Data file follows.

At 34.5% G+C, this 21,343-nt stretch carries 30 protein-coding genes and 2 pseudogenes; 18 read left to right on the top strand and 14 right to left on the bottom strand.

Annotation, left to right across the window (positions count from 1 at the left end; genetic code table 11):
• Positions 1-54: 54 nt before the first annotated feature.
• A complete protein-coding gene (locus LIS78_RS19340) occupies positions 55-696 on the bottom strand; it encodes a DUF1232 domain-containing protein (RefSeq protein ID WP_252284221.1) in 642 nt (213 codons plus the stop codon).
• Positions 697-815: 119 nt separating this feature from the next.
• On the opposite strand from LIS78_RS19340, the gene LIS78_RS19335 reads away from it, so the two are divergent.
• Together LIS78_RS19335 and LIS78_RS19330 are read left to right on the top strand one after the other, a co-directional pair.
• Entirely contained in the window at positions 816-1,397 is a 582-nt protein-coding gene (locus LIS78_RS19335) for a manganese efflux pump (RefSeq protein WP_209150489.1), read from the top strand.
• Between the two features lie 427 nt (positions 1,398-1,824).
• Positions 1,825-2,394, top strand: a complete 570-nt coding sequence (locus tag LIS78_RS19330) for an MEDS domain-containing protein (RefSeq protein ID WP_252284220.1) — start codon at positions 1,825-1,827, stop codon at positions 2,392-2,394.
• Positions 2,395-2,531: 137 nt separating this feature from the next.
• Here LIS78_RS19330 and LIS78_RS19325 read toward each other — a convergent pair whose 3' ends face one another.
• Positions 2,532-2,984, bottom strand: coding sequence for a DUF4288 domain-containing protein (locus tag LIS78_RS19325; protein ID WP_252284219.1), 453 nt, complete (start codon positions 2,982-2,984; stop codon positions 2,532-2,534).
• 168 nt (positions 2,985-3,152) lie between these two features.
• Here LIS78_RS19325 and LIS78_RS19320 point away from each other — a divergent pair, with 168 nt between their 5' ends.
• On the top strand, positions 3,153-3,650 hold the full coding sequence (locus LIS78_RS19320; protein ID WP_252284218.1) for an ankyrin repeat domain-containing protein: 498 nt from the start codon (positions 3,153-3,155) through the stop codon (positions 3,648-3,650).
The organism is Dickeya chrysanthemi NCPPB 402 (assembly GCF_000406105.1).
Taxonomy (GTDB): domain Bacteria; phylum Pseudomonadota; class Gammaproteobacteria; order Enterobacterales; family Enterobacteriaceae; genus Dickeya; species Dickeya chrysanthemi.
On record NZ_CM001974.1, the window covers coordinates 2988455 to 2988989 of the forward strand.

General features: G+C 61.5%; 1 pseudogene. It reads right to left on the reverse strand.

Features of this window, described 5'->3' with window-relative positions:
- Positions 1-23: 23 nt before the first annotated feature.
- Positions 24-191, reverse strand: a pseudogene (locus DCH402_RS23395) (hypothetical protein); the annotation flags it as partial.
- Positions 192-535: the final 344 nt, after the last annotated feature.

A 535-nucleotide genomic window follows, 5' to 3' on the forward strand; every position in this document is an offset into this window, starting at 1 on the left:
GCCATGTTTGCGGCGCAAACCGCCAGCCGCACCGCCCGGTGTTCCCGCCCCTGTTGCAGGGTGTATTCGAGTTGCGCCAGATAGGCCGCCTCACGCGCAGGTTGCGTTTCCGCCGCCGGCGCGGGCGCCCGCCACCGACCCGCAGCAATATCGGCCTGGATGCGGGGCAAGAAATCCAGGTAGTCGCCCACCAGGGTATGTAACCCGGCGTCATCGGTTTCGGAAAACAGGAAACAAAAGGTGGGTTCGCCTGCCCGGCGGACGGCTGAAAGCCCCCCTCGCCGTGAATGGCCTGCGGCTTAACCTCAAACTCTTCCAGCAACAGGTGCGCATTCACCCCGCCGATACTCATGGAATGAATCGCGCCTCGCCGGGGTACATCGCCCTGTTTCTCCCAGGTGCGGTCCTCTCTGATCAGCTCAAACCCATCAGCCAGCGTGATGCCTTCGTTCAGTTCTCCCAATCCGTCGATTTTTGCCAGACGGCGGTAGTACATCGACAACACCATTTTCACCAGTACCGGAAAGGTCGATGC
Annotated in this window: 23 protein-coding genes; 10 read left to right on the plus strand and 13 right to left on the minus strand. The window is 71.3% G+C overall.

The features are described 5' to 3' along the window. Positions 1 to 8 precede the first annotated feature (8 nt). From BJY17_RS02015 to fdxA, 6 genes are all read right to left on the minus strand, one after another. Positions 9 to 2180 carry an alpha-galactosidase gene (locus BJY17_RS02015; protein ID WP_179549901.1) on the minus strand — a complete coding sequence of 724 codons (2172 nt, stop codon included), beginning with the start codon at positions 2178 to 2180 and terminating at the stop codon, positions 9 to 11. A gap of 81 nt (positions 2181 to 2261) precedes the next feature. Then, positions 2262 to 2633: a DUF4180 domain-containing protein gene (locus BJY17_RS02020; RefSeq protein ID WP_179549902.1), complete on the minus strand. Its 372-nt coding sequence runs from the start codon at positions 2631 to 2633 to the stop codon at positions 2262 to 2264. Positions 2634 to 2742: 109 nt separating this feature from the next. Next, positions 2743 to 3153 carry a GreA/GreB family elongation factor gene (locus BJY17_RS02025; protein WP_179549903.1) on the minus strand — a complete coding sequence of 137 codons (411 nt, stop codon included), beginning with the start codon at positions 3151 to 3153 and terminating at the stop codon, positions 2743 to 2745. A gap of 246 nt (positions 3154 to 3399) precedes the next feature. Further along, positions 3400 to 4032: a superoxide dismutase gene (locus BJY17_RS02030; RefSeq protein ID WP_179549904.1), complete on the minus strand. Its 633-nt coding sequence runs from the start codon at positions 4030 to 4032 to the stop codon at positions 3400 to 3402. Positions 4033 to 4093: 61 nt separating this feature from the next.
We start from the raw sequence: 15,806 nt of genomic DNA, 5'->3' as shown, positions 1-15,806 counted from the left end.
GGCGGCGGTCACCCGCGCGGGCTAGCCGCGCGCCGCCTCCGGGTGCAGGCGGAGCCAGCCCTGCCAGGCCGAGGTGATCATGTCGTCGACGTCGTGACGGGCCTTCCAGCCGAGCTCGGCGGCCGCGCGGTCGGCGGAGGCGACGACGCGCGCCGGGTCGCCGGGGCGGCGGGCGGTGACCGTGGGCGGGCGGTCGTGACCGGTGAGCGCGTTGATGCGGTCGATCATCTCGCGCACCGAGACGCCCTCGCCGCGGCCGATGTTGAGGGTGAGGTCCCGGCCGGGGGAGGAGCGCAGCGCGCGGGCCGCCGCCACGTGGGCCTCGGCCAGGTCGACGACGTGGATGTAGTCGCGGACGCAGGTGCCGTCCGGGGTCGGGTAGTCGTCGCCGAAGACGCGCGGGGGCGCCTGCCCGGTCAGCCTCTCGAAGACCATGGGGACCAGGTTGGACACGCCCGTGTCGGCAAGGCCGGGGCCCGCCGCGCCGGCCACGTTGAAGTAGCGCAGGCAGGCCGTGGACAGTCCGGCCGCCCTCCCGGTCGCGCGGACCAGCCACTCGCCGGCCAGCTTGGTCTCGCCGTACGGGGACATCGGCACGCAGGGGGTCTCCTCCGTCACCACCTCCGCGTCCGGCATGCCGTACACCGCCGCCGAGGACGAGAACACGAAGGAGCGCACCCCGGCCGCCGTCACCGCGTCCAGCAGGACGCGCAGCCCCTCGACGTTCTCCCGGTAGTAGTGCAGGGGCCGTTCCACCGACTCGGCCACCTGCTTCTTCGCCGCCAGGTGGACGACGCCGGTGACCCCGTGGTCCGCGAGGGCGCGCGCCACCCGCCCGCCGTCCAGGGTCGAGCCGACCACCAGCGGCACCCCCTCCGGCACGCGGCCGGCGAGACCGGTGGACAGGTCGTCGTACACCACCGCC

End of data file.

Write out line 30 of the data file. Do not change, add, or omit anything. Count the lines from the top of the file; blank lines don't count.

GGCGGCGGTCACCCGCGCGGGCTAGCCGCGCGCCGCCTCCGGGTGCAGGCGGAGCCAGCCCTGCCAGGCCGAGGTGATCATGTCGTCGACGTCGTGACGGGCCTTCCAGCCGAGCTCGGCGGCCGCGCGGTCGGCGGAGGCGACGACGCGCGCCGGGTCGCCGGGGCGGCGGGCGGTGACCGTGGGCGGGCGGTCGTGACCGGTGAGCGCGTTGATGCGGTCGATCATCTCGCGCACCGAGACGCCCTCGCCGCGGCCGATGTTGAGGGTGAGGTCCCGGCCGGGGGAGGAGCGCAGCGCGCGGGCCGCCGCCACGTGGGCCTCGGCCAGGTCGACGACGTGGATGTAGTCGCGGACGCAGGTGCCGTCCGGGGTCGGGTAGTCGTCGCCGAAGACGCGCGGGGGCGCCTGCCCGGTCAGCCTCTCGAAGACCATGGGGACCAGGTTGGACACGCCCGTGTCGGCAAGGCCGGGGCCCGCCGCGCCGGCCACGTTGAAGTAGCGCAGGCAGGCCGTGGACAGTCCGGCCGCCCTCCCGGTCGCGCGGACCAGCCACTCGCCGGCCAGCTTGGTCTCGCCGTACGGGGACATCGGCACGCAGGGGGTCTCCTCCGTCACCACCTCCGCGTCCGGCATGCCGTACACCGCCGCCGAGGACGAGAACACGAAGGAGCGCACCCCGGCCGCCGTCACCGCGTCCAGCAGGACGCGCAGCCCCTCGACGTTCTCCCGGTAGTAGTGCAGGGGCCGTTCCACCGACTCGGCCACCTGCTTCTTCGCCGCCAGGTGGACGACGCCGGTGACCCCGTGGTCCGCGAGGGCGCGCGCCACCCGCCCGCCGTCCAGGGTCGAGCCGACCACCAGCGGCACCCCCTCCGGCACGCGGCCGGCGAGACCGGTGGACAGGTCGTCGTACACCACCGCC